The main plate 28 includes arcuate spacers 30 having first and second spaced apart edges 42 and 44. The first edge 42 is arranged between the leading and trailing edges 36 and 40 in the example shown. The second edge 44 extends slightly beyond the trailing edge 40, but is aligned approximately with the trailing edges 40 in the example shown. The spacers 30 are arranged beneath a trailing edge side of the top foils 24. The spacers 30 direct the axial loading through the bump foils 26 into the housing 14 in a desired manner. The spacers 30 may be separate components secured to the main plate 28. Alternatively, the main plate 28 may be chemically etched forming a recessed area 31 to provide the spacers 30. The spacers 30 provide a third layer having a thickened area. The alternating thickened and recessed area provide dampening in addition to that provided by the bump foils 28.
The thrust bearings 18 include inner an outer circumferences 46 and 48. In the example shown, the top foils 24 and main plate 28 extend to the inner and out circumferences 46 and 50. The bump foils 26 are arrange radially inboard of the inner and outer circumference 46 and 48, and the inner periphery of the spacers 30 are arranged still further inboard of the bump foils 26.
Referring to FIG. 5, the top foils 24 include inner and outer surfaces 52 and 50. The outer surface 50 is adjacent to the thrust runner 16. The main plate 28 includes inner and outer surfaces 54 and 56. With the outer surface 56 arranged adjacent to the housing 14. The bump foils 26 are provided by a corrugated wall having peaks 58 and valley 60. The peaks 58 engage the inner surface 52 to support the top foils 24. The valleys 60 engage the inner surface 54 thereby supporting and directing the axial loads from the top foils 24 into the main plate 28.
The peak nearest the leading edge 36 is generally collinear with a radius R1 extending from the axis A, as shown in FIG. 2. The peaks 58a and 58b and valleys 60 are arranged generally parallel to one another. The peaks and valleys 58a, 58b and 60 are canted relative to other radii R2 extending from the axis A.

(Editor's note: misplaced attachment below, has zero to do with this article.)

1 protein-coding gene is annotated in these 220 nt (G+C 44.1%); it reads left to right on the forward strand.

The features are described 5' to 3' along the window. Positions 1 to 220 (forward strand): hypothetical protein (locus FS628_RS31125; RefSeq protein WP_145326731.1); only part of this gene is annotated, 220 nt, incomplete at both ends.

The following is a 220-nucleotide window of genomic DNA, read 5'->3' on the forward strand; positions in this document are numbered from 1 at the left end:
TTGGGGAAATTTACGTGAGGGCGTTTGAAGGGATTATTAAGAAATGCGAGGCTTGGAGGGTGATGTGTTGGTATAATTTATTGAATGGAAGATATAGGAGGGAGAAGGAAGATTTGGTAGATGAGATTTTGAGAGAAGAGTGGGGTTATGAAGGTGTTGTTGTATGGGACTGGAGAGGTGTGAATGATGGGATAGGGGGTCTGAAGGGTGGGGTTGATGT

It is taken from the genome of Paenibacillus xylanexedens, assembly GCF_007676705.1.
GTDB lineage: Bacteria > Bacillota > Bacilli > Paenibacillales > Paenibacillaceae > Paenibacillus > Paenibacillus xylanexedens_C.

Unlike the prior art, only one layer of bump foils 24 are used. The two layers of bump foils in the prior art were arranged in series, which provides an arrangement having a reduced stiffness relative to a single layer of similarly configured bump foils. To reduce the stiffness of single layer of bump foils 24, the present invention is designed with a desired pitch P and height H between the peaks and valleys 58 and 60.
Increasing the height H between the peaks and valleys 58 and 60 can reduce the stiffness, but is undesirable after a particular point. Decreasing the pitch to reduce stiffness reduces the numbers of peaks and valleys 58 and 60 that would engage the top foils 24 and main plate 28, which undesirably reduces the support provided by the bump foils 26. The present invention employs depressions 62 arranged between first and second peaks 58a and 58b. The depressions 62 run parallel with the peaks 58a and 58b and valleys 60. The depressions 62 are spaced from the top foils 24 and main plate 28 to reduce the stiffness of the bump foils 26. The pitch P of the inventive bump foils 26 can remain the same or made smaller as compared to prior art two-layered thrust bearing bump foils.
Air flowing through the corrugated bump foils 26 is better able to cool the thrust bearing 18 since the air flow is in closer proximity to the heat generating top foils 24.
Although a preferred embodiment of this invention has been disclosed, a worker of ordinary skill in this art would recognize that certain modifications would come within the scope of this invention. For that reason, the following claims should be studied to determine the true scope and content of this invention.